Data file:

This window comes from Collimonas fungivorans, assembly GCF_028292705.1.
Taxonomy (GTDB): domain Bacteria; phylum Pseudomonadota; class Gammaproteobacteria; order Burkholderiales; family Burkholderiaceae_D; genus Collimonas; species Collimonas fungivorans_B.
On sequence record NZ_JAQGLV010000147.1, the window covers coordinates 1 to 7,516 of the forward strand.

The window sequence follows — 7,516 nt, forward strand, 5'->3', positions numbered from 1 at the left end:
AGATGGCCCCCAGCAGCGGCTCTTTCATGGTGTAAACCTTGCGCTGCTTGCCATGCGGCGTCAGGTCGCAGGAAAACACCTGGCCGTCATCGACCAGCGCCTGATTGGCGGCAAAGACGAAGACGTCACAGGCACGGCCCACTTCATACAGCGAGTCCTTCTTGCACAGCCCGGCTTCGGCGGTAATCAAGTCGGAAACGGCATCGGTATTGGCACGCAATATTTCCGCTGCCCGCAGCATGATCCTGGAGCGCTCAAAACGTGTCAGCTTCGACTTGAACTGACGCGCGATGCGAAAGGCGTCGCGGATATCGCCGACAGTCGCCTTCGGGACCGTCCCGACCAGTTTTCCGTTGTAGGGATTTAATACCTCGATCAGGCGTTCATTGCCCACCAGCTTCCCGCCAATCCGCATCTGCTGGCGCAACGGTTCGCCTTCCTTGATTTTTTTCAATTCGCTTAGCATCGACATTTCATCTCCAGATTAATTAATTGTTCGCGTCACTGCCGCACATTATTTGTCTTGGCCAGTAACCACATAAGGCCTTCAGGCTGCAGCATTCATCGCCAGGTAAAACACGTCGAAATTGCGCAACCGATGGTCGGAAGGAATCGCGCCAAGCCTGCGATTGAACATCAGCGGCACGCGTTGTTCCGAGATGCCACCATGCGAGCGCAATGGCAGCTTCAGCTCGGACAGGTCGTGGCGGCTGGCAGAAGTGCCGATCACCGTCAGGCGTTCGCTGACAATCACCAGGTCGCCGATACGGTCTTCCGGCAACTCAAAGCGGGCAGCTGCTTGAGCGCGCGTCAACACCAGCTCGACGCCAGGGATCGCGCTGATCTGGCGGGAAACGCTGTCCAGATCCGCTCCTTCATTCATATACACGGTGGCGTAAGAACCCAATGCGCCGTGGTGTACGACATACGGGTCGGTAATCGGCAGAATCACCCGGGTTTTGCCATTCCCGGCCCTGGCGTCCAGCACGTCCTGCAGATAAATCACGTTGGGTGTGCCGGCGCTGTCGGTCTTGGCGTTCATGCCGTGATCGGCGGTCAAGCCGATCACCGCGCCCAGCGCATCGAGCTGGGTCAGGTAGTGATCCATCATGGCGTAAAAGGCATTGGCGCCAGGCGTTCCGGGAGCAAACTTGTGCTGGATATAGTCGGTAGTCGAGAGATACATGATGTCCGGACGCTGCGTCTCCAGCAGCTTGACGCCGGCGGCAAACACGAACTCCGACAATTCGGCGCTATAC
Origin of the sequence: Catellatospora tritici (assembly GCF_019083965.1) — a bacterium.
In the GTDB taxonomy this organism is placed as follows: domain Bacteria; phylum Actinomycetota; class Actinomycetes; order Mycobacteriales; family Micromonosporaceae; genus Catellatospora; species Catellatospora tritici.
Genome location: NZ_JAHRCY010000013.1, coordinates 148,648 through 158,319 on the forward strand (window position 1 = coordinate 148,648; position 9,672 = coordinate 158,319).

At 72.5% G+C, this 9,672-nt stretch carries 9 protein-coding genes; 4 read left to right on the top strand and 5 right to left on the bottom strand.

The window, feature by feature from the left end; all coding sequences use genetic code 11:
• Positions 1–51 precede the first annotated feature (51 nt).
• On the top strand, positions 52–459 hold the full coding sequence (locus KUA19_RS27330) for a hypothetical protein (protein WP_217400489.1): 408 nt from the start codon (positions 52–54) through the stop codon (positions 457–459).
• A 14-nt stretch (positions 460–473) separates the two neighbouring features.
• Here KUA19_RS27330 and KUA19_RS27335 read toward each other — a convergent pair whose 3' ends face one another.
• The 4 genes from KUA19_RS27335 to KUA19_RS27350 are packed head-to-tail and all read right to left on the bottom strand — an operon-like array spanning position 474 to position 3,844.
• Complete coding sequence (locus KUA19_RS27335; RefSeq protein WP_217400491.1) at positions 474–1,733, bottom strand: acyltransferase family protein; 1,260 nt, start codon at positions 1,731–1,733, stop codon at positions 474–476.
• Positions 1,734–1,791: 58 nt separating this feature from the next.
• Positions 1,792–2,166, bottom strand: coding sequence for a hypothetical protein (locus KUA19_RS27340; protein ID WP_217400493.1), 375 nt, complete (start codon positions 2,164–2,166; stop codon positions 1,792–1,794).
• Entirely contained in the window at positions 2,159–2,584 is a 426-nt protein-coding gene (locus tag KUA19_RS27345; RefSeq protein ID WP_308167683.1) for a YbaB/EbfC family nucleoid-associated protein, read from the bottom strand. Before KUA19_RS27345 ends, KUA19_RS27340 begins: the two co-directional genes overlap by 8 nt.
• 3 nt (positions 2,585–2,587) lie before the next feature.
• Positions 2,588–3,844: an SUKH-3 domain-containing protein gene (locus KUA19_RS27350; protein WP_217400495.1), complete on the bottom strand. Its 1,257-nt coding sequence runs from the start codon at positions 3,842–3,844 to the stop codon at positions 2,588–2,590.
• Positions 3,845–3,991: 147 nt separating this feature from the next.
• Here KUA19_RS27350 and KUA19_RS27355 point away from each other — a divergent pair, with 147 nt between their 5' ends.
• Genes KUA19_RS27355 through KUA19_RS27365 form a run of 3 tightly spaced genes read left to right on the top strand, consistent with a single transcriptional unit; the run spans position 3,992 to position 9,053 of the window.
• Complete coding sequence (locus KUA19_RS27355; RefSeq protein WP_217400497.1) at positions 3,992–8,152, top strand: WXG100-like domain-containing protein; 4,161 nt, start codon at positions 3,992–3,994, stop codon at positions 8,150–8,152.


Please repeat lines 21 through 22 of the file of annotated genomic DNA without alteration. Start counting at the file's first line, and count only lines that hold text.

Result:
• Positions 2,588–3,844: an SUKH-3 domain-containing protein gene (locus KUA19_RS27350; protein WP_217400495.1), complete on the bottom strand. Its 1,257-nt coding sequence runs from the start codon at positions 3,842–3,844 to the stop codon at positions 2,588–2,590.
• Positions 3,845–3,991: 147 nt separating this feature from the next.